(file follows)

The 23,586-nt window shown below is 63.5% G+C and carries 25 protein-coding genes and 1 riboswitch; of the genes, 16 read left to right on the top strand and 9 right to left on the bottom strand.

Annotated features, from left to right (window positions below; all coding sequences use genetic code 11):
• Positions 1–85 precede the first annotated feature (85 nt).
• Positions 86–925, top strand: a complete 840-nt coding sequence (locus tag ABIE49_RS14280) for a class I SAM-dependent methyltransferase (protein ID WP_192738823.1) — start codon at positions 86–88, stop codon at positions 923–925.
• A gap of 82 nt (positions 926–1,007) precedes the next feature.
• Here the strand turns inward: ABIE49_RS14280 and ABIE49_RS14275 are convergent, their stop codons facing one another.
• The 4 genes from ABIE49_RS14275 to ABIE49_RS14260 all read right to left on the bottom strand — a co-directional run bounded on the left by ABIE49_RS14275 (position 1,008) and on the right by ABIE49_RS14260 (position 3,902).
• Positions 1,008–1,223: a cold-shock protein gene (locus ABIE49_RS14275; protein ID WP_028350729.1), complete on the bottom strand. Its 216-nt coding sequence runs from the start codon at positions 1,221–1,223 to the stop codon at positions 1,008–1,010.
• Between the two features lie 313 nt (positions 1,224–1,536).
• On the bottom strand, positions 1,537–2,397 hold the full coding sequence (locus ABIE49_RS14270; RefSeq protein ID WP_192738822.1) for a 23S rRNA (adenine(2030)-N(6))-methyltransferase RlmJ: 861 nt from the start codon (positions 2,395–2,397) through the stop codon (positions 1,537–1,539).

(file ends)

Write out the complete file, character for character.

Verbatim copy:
The 23,586-nt window shown below is 63.5% G+C and carries 25 protein-coding genes and 1 riboswitch; of the genes, 16 read left to right on the top strand and 9 right to left on the bottom strand.

Annotated features, from left to right (window positions below; all coding sequences use genetic code 11):
• Positions 1–85 precede the first annotated feature (85 nt).
• Positions 86–925, top strand: a complete 840-nt coding sequence (locus tag ABIE49_RS14280) for a class I SAM-dependent methyltransferase (protein ID WP_192738823.1) — start codon at positions 86–88, stop codon at positions 923–925.
• A gap of 82 nt (positions 926–1,007) precedes the next feature.
• Here the strand turns inward: ABIE49_RS14280 and ABIE49_RS14275 are convergent, their stop codons facing one another.
• The 4 genes from ABIE49_RS14275 to ABIE49_RS14260 all read right to left on the bottom strand — a co-directional run bounded on the left by ABIE49_RS14275 (position 1,008) and on the right by ABIE49_RS14260 (position 3,902).
• Positions 1,008–1,223: a cold-shock protein gene (locus ABIE49_RS14275; protein ID WP_028350729.1), complete on the bottom strand. Its 216-nt coding sequence runs from the start codon at positions 1,221–1,223 to the stop codon at positions 1,008–1,010.
• Between the two features lie 313 nt (positions 1,224–1,536).
• On the bottom strand, positions 1,537–2,397 hold the full coding sequence (locus ABIE49_RS14270; RefSeq protein ID WP_192738822.1) for a 23S rRNA (adenine(2030)-N(6))-methyltransferase RlmJ: 861 nt from the start codon (positions 2,395–2,397) through the stop codon (positions 1,537–1,539).